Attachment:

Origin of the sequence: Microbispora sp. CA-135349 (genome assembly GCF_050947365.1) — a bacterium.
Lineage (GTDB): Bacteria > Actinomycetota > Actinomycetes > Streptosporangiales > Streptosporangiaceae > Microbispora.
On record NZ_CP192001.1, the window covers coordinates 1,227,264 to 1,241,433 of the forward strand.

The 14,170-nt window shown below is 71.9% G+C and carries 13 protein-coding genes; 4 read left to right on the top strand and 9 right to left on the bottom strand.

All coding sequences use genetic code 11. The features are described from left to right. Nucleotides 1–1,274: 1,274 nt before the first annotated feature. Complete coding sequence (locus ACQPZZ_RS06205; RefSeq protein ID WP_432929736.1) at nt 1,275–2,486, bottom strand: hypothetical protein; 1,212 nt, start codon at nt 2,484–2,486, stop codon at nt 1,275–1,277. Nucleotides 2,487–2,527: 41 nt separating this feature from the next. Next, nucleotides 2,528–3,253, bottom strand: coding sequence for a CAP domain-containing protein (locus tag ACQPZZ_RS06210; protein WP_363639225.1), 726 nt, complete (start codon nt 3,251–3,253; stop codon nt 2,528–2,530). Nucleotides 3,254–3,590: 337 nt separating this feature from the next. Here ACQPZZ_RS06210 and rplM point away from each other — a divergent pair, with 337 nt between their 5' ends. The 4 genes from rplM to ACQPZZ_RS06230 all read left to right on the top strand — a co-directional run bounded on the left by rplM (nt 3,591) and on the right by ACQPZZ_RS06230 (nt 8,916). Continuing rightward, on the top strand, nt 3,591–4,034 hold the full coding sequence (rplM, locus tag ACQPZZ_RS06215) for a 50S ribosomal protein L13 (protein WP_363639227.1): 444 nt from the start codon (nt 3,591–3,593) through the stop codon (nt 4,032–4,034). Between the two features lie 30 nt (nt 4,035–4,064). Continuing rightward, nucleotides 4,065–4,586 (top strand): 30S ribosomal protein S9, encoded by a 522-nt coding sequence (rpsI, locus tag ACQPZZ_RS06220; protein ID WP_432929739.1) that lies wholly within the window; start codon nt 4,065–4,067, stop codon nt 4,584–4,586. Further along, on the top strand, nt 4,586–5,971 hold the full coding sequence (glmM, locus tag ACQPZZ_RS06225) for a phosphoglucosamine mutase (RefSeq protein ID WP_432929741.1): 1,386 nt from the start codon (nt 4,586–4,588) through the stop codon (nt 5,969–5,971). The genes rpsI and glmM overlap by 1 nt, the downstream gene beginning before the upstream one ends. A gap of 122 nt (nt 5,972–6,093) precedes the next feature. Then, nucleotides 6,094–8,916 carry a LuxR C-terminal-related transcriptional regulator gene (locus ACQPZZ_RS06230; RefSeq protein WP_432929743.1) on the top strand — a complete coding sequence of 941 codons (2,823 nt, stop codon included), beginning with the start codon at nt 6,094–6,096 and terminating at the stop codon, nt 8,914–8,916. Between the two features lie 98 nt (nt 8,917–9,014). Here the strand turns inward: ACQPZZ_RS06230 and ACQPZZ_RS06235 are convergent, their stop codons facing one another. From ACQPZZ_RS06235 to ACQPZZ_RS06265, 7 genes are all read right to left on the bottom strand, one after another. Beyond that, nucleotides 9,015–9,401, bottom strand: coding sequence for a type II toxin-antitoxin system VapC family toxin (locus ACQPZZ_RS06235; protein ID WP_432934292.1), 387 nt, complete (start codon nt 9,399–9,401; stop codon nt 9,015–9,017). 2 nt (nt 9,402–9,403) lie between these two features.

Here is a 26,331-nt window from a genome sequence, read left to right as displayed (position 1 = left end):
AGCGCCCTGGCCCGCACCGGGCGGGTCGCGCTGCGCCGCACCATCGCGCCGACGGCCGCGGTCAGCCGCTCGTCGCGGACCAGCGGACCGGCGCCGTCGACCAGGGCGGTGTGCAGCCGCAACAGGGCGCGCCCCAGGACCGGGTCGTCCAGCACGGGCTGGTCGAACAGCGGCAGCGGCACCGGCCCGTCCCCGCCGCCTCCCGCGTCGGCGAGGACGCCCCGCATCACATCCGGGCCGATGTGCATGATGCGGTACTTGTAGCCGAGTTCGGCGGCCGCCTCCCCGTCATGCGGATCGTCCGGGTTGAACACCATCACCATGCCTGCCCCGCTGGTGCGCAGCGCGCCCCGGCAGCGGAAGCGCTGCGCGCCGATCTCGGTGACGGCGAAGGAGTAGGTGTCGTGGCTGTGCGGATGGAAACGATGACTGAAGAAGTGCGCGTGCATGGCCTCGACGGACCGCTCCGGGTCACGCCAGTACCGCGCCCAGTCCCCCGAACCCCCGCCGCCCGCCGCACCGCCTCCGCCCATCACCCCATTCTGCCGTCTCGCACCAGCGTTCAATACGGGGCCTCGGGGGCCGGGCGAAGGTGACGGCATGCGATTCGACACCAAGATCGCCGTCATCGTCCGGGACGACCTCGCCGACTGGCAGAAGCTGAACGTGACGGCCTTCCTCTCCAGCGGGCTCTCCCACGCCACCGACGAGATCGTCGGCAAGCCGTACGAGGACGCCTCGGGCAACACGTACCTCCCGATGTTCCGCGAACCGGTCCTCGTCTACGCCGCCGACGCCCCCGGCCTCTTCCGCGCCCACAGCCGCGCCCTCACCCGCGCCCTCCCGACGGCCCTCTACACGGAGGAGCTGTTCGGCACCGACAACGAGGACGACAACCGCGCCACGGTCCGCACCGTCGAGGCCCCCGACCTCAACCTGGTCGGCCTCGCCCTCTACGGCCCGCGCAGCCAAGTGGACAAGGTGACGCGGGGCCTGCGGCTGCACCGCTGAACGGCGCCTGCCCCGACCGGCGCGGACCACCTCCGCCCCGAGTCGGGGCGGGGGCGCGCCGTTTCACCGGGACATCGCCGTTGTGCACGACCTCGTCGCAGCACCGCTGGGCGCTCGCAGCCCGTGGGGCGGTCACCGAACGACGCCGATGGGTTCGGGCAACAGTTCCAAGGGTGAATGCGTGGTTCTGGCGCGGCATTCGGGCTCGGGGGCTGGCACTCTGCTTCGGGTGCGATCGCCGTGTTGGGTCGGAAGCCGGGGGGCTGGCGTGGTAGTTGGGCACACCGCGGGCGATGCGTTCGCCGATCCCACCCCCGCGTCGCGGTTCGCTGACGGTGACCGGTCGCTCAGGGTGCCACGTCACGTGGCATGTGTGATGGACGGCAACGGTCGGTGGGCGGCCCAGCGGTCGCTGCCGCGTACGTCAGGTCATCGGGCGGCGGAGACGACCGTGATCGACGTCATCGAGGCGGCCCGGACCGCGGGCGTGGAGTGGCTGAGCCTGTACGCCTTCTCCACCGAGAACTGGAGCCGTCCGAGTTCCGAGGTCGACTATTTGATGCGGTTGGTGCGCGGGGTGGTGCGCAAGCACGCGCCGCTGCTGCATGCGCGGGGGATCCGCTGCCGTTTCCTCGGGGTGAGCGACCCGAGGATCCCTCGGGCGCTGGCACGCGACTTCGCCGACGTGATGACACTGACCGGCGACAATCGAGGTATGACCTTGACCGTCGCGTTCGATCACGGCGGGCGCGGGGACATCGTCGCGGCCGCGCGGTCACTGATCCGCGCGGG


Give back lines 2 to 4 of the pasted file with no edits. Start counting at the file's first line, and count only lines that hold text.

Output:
Lineage (GTDB): Bacteria > Actinomycetota > Actinomycetes > Streptosporangiales > Streptosporangiaceae > Microbispora.
On record NZ_CP192001.1, the window covers coordinates 1,227,264 to 1,241,433 of the forward strand.

The 14,170-nt window shown below is 71.9% G+C and carries 13 protein-coding genes; 4 read left to right on the top strand and 9 right to left on the bottom strand.